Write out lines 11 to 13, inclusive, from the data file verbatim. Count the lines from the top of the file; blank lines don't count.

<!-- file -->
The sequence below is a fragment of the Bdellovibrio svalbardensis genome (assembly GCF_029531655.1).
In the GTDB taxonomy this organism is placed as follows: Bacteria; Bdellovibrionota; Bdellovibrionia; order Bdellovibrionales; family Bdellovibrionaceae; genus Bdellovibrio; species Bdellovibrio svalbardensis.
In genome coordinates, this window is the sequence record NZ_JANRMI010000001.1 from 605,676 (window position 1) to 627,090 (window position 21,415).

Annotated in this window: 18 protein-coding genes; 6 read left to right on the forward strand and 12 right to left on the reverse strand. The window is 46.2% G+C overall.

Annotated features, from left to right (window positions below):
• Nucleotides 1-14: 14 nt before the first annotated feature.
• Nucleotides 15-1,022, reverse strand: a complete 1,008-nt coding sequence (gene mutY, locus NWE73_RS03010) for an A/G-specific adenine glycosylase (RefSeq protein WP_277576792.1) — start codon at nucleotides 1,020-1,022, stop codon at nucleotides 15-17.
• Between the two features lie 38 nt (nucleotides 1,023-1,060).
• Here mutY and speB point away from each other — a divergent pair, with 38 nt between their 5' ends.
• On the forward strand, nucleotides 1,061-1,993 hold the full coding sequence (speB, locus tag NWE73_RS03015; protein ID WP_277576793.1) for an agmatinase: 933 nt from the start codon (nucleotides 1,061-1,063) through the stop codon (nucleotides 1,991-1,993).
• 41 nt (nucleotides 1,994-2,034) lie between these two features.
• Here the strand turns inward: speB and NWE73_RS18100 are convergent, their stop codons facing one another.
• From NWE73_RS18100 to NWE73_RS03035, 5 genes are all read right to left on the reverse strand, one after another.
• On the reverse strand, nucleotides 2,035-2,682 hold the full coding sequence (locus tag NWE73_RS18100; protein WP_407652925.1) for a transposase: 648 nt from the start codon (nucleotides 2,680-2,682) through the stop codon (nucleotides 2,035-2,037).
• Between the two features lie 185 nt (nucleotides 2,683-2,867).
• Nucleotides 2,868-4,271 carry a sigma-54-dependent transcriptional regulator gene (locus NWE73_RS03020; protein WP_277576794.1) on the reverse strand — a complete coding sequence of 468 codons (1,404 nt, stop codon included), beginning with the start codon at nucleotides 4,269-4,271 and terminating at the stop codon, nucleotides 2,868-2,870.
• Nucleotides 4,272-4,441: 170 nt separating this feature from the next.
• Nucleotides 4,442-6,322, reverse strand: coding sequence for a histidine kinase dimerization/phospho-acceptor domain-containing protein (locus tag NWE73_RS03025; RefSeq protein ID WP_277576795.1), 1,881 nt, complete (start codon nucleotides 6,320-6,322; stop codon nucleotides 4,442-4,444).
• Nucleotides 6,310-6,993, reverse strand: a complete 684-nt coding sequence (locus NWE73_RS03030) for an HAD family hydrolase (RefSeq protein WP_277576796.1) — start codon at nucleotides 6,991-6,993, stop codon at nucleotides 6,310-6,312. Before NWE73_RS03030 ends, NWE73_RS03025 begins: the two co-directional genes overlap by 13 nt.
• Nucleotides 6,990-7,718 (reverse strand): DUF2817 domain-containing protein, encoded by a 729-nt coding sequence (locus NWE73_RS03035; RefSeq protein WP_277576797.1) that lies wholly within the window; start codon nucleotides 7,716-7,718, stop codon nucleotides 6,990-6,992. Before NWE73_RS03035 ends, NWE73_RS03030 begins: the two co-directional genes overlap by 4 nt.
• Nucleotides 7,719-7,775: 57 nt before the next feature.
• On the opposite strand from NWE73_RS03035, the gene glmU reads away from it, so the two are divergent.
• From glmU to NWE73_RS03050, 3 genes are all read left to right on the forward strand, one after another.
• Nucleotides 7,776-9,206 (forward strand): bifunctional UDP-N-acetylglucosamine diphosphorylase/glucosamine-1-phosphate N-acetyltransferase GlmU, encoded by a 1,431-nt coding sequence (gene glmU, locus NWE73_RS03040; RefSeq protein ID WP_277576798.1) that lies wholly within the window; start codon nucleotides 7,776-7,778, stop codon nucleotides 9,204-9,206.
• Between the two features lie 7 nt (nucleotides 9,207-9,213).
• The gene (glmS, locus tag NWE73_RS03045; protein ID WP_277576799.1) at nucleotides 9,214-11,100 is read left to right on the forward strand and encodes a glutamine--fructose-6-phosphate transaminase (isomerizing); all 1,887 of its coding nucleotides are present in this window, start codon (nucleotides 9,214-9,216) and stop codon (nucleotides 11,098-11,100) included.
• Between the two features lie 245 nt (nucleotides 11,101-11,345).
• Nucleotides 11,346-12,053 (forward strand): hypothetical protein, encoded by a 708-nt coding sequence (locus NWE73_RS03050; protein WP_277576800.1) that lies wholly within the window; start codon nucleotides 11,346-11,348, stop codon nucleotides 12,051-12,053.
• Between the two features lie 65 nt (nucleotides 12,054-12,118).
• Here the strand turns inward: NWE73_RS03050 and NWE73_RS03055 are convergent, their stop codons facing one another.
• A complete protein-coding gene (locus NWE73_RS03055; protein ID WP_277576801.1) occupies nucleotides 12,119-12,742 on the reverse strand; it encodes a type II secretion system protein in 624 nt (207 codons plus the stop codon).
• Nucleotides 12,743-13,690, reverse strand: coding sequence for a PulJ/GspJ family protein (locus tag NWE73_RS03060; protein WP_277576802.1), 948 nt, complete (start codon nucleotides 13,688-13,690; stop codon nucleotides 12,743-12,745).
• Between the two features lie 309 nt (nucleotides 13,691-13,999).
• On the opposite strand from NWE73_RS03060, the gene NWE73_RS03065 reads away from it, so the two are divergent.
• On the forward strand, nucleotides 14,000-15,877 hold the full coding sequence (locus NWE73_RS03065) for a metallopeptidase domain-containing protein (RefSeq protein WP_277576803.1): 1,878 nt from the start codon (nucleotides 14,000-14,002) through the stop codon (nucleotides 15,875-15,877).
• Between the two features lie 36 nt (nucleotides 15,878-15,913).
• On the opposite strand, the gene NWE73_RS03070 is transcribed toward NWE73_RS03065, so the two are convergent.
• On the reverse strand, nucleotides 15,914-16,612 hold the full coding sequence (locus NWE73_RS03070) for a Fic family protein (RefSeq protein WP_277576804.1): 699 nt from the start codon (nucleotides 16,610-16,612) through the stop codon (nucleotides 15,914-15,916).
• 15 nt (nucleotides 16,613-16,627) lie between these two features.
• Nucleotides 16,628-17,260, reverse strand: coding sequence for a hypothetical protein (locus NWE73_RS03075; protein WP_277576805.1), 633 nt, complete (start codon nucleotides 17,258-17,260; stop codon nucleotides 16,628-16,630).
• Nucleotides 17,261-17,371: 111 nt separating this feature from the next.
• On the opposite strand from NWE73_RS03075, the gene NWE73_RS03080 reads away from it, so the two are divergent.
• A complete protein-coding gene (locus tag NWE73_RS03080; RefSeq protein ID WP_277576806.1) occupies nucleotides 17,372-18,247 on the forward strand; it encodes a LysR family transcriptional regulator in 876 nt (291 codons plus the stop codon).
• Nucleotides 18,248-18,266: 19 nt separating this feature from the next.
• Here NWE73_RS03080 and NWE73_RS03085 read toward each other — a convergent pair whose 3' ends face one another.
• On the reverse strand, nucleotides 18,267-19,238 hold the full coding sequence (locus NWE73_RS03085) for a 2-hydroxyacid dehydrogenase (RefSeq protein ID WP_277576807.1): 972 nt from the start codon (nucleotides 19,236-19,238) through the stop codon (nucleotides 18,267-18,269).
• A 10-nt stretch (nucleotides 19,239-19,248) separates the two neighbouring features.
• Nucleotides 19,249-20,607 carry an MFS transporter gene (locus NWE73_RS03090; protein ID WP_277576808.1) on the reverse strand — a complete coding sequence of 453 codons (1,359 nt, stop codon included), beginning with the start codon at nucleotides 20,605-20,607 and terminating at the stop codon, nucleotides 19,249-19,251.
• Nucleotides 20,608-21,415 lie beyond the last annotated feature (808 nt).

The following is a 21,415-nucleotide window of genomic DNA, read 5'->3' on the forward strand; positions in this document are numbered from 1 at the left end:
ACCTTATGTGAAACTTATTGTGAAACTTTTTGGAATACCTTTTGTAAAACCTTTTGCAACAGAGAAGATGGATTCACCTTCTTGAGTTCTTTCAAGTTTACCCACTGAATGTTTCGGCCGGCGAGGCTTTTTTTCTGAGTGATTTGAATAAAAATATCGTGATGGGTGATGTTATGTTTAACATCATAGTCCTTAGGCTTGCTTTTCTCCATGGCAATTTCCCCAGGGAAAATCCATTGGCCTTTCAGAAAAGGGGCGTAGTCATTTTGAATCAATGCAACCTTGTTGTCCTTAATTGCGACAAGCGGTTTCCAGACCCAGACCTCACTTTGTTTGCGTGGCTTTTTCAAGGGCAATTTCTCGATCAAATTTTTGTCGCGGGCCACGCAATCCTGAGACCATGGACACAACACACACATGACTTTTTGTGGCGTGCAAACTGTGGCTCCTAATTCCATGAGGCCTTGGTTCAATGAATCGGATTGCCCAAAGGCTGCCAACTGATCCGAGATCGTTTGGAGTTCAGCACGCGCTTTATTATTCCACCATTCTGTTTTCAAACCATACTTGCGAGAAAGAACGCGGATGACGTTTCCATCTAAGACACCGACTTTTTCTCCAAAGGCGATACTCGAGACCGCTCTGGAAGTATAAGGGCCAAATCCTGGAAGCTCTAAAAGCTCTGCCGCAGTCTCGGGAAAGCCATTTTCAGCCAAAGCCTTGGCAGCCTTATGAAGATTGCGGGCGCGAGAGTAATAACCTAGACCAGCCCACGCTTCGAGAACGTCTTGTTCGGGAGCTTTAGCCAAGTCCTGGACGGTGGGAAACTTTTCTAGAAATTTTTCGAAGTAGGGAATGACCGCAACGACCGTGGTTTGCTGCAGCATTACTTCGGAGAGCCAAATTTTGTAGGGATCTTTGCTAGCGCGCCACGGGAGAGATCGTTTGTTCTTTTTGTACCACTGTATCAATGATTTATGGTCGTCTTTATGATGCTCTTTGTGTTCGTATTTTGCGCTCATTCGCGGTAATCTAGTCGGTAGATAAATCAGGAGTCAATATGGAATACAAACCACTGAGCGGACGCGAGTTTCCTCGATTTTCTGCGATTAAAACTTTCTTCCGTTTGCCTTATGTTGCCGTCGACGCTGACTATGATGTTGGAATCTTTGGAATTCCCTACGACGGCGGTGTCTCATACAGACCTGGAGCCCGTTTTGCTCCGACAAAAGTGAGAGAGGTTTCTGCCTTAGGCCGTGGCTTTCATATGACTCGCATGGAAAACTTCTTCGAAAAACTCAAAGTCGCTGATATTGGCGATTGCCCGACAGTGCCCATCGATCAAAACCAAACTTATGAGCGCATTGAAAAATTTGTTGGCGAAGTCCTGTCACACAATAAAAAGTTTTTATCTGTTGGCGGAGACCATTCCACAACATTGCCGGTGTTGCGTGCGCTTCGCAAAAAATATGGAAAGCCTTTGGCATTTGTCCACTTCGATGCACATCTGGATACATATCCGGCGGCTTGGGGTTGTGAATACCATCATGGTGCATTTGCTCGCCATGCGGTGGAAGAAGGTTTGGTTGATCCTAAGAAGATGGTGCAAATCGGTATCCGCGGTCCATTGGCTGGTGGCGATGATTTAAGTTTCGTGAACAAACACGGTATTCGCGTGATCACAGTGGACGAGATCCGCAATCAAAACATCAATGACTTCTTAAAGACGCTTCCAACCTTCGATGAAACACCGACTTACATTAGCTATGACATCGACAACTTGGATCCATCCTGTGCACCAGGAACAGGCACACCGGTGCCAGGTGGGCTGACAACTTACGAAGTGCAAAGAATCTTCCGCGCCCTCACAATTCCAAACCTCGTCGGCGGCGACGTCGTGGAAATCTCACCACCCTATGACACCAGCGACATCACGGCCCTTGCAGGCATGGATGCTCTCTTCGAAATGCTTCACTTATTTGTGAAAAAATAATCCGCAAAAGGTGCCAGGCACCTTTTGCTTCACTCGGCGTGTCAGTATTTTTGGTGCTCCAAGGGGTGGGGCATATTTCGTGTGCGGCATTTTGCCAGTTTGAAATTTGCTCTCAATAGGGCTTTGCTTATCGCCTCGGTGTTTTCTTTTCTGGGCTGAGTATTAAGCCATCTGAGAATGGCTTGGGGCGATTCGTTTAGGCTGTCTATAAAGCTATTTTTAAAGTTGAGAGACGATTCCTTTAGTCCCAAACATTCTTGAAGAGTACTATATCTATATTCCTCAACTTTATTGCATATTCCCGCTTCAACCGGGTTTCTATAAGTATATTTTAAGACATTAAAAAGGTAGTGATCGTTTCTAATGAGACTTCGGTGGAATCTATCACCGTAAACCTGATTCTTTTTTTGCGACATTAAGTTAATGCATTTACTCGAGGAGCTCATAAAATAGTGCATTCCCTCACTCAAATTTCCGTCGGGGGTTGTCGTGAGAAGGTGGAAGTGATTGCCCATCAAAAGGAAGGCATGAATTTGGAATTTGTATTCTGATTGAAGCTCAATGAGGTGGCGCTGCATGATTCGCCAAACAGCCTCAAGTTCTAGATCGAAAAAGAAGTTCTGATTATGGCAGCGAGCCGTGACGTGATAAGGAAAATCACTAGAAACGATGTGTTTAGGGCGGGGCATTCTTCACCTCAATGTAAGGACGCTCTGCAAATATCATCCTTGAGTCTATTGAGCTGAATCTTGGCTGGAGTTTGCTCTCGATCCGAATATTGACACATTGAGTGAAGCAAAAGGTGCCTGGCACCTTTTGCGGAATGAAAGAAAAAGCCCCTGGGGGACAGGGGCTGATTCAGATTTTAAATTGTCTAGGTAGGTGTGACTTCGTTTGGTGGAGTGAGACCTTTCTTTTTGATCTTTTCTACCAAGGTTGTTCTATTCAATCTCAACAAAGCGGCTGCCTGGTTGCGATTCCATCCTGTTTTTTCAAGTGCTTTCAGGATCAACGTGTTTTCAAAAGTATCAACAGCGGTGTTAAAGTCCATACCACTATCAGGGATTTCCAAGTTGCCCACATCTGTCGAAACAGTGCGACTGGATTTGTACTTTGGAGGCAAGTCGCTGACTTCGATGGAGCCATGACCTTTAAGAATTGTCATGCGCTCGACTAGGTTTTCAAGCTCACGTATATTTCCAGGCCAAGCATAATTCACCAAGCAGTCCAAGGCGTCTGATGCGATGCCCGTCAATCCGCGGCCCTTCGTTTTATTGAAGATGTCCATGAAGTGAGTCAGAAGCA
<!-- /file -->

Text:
• 41 nt (nucleotides 1,994-2,034) lie between these two features.
• Here the strand turns inward: speB and NWE73_RS18100 are convergent, their stop codons facing one another.
• From NWE73_RS18100 to NWE73_RS03035, 5 genes are all read right to left on the reverse strand, one after another.